Acting in concert with these considerable forces of opposition are the rising heat of the nearby desert plus all the effort we've expended already above. Despite my exhaustion, however, I'm starting to feel kind of...euphoric.
I tell Dave I'm starting to feel it: the massive, magnificent energy of this place.
In terms of pure vertical, nothing I've ever done compares to this mind-boggling path connecting San Jacinto Peak's lofty summit to our car in the desert below. But this is about more than just numbers, more than just the fact that the route exists in Southern California. No, this place would be equally special were it in the heart of the Sierra, or any other of the planet's great ranges.
Snow Creek is the sort of route that mountaineers live for. It is one of our great natural wonders, and and such it does not belong to any one person or entity. And...well, you can see where this is headed. Because while I've been waxing poetic about this sublime masterpiece of granite, ice, and desert, we've been steadily drawing closer to the heart of the controversy—the bottleneck of land controlled by the DWA.
I had hoped, after hiking the East Ridge bypass myself, to be able to report that the gordian knot of the Snow Creek-Desert Water Agency access conflict had at long last been resolved.
Ah, how hopelessly naive that sounds now! The sun is setting as Dave and I reach the flat plain of the Palm Springs desert, and I must confess I'm feeling more than a little twinge of disappointment. Does a bypass around DWA land exist? Yes—to the best of my knowledge. But is it viable? That, as it turns out, is not such a straightforward question.
It does not help matters that the DWA is not exactly forthcoming with regard to what, exactly, its actual boundary is.
In fact, DWA posts closure signs at points that are clearly outside its control zone, including for example the road leading to the Pacific Crest Trail (as seen in the photo above).
Anecdotal evidence suggests DWA would prefer people believe it owns the entire north side of Mount San Jacinto.
So, assuming the East Ridge traverse does in fact avoid DWA land, here is my gut reaction: it is significantly longer and more rugged than the lower (illegal) section it bypasses.
In Snow Creek we have a route where even experienced mountaineers in excellent physical condition will likely be operating near their limits. The Bypass takes a very difficult route and makes it even more difficult—and, potentially, more dangerous as well.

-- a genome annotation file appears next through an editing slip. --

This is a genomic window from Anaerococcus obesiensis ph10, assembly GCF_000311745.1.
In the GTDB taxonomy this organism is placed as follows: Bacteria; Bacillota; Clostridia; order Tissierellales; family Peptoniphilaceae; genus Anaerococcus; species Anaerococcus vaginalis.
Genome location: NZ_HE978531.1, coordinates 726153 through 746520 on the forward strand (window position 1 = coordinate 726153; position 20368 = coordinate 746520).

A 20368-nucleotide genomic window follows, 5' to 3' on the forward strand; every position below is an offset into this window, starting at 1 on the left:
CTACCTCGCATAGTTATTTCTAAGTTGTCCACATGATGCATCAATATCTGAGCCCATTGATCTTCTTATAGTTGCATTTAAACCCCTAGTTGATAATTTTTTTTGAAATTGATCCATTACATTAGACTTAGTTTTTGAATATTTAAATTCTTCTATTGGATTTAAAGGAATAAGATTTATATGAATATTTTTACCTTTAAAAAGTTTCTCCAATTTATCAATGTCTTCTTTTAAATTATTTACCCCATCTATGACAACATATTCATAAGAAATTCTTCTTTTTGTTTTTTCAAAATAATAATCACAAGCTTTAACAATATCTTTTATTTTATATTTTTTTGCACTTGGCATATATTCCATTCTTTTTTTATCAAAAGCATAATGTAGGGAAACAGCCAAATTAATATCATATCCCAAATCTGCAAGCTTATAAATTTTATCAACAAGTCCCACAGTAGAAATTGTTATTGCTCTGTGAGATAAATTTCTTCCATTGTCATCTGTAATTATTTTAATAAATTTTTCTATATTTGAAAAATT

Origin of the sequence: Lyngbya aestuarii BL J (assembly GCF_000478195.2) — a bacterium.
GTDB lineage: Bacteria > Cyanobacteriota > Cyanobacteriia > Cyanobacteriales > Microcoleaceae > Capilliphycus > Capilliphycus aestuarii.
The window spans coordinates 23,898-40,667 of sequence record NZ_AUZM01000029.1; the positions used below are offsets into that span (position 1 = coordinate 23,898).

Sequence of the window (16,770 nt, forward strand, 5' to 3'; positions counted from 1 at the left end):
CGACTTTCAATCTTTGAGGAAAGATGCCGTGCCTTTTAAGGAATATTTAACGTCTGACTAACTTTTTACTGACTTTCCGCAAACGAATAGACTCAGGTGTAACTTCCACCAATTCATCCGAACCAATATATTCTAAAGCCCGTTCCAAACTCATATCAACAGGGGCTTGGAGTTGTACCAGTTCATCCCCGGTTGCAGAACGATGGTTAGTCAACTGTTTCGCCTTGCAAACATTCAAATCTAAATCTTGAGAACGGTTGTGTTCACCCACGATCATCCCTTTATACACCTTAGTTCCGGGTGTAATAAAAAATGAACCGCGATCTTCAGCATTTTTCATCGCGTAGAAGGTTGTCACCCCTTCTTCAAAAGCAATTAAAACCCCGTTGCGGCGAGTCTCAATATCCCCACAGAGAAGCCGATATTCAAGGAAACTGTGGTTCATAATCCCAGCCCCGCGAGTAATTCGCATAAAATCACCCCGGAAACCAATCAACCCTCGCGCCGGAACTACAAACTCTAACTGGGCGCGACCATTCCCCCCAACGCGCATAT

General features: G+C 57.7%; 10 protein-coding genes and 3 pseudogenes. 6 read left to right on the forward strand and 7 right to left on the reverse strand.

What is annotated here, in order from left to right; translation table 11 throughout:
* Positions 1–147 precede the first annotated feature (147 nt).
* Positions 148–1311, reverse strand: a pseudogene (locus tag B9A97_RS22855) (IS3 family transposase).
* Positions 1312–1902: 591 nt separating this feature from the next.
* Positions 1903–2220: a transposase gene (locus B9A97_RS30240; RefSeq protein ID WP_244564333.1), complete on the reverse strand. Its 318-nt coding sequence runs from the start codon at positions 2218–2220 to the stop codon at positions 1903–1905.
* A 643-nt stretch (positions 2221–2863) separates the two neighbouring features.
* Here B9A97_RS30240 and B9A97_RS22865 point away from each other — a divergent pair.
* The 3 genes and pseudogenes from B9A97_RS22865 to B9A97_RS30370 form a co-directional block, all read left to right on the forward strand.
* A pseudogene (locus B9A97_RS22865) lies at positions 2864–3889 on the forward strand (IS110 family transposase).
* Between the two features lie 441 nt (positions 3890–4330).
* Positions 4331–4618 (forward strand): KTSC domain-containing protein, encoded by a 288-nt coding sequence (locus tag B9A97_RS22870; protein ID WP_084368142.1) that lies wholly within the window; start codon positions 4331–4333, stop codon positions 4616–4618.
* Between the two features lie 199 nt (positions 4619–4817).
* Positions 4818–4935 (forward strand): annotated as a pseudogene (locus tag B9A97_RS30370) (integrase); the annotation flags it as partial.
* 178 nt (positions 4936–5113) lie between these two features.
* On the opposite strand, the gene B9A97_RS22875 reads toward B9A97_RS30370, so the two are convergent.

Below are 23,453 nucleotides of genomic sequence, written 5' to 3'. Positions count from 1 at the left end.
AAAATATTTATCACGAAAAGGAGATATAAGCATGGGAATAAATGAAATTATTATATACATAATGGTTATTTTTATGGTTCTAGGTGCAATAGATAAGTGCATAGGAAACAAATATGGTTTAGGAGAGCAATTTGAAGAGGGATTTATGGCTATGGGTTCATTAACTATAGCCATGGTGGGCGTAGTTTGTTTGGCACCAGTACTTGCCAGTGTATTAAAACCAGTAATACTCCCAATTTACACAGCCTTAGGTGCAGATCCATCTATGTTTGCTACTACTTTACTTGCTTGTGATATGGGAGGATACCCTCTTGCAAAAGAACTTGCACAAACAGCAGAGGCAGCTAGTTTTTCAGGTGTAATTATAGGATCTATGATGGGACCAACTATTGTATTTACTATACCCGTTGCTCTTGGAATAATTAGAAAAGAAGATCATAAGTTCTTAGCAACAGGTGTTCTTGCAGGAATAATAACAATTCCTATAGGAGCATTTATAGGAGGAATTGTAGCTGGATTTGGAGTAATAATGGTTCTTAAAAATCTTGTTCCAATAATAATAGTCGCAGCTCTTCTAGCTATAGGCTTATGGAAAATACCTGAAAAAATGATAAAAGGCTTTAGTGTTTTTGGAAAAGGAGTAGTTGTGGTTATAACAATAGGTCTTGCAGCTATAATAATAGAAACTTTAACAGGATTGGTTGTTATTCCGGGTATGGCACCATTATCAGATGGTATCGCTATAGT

I hope, in writing about my own journey, I have not in any way understated how long and challenging Snow Creek is.
The route is generally not a favorite of Palm Desert Search and Rescue squads, who regularly pull victims from it. People get lost here. They get trapped here. They get heat stroke here. They fall and die here.
I am especially concerned about the scenario of people coming down from above (as we did) trying the bypass for the first time. There is a strong possibility of getting lost or simply overwhelmed, and the entire area is ringed with cliffs, boulders, abominable sections of brush, and difficult climbing. Plus you'll be adding another thousand vertical feet of up-and-down to your day. That extra travel greatly increases the likelihood of ending up behind schedule.
Aesthetically and practically, there is no question the normal route is the superior of the two. It is also absolutely against the law, no exceptions. I certainly do not advocate violating the DWA closure—quite the contrary. But I understand that climbers will continue to do so, and DWA will continue to step up its countermeasures, and the whole sorry mess just makes me very, very sad.
It's not the coda I would like on a trip like this—a ski descent that otherwise stands among the most memorable I've ever done. But, as they say, it is what it is. And for now, there appears to be no hope of a solution. Try the bypass from the desert first to see what you make of it. Be safe and be conservative. And try, as best you can, to respect the DWA's decision to close off its land—even if you don't agree with it.